Surveying, Land Surveying, Construction Surveying

Surveying is the process by which a surveyor measures certain dimensions that occur on or near the surface of the Earth. Surveying equipment such as levels and theodolites are used for accurate measurement of angular deviation, horizontal, vertical and slope distances. With computerisation, electronic distance measurement (EDM), total stations, GPS surveying and laser scanning have to a large extent supplanted traditional instruments. Data collected by survey measurement is converted into a graphical representation of the Earth’s surface in the form of a map. This information is then used by civil engineers, contractors and realtors to design from, build on, and trade, respectively. Elements of a structure must be sized and positioned in relation to each other and to site boundaries and adjacent structures.

Although surveying is a distinct profession with separate qualifications and licensing arrangements, civil engineers are trained in the basics of surveying and mapping, as well as geographic information systems. Surveyors also lay out the routes of railways, tramway tracks, highways, roads, pipelines and streets as well as position other infrastructure, such as harbors, before construction.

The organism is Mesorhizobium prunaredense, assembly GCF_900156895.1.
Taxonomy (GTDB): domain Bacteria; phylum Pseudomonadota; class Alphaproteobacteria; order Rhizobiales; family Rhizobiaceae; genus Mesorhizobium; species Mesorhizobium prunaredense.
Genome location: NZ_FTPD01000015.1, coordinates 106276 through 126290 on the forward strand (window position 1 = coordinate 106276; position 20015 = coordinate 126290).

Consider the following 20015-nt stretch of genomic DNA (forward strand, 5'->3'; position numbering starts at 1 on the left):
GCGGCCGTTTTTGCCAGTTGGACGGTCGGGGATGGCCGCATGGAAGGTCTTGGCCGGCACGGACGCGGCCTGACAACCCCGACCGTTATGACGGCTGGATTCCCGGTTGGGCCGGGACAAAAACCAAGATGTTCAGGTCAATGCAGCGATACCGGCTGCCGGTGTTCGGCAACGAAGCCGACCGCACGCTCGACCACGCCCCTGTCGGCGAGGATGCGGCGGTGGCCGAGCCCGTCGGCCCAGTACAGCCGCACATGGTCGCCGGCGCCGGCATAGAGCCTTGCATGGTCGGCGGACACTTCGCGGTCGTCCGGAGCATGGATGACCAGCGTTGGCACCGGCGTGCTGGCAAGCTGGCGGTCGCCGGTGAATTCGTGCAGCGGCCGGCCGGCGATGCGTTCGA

Land surveying

In the United States, Canada, the United Kingdom and most Commonwealth countries land surveying is considered to be a separate and distinct profession. Land surveyors are not considered to be engineers, and have their own professional associations and licensing requirements. The services of a licensed land surveyor are generally required for boundary surveys (to establish the boundaries of a parcel using its legal description) and subdivision plans (a plot or map based on a survey of a parcel of land, with boundary lines drawn inside the larger parcel to indicate the creation of new boundary lines and roads), both of which are generally referred to as Cadastral surveying.

Construction surveying

Construction surveying is generally performed by specialised technicians. Unlike land surveyors, the resulting plan does not have legal status. Construction surveyors perform the following tasks:

– Surveying existing conditions of the future work site, including topography, existing buildings and infrastructure, and underground infrastructure when possible;
– “lay-out” or “setting-out”: placing reference points and markers that will guide the construction of new structures such as roads or buildings;
– Verifying the location of structures during construction;
– As-Built surveying: a survey conducted at the end of the construction project to verify that the work authorized was completed to the specifications set on plans.

Translate ยป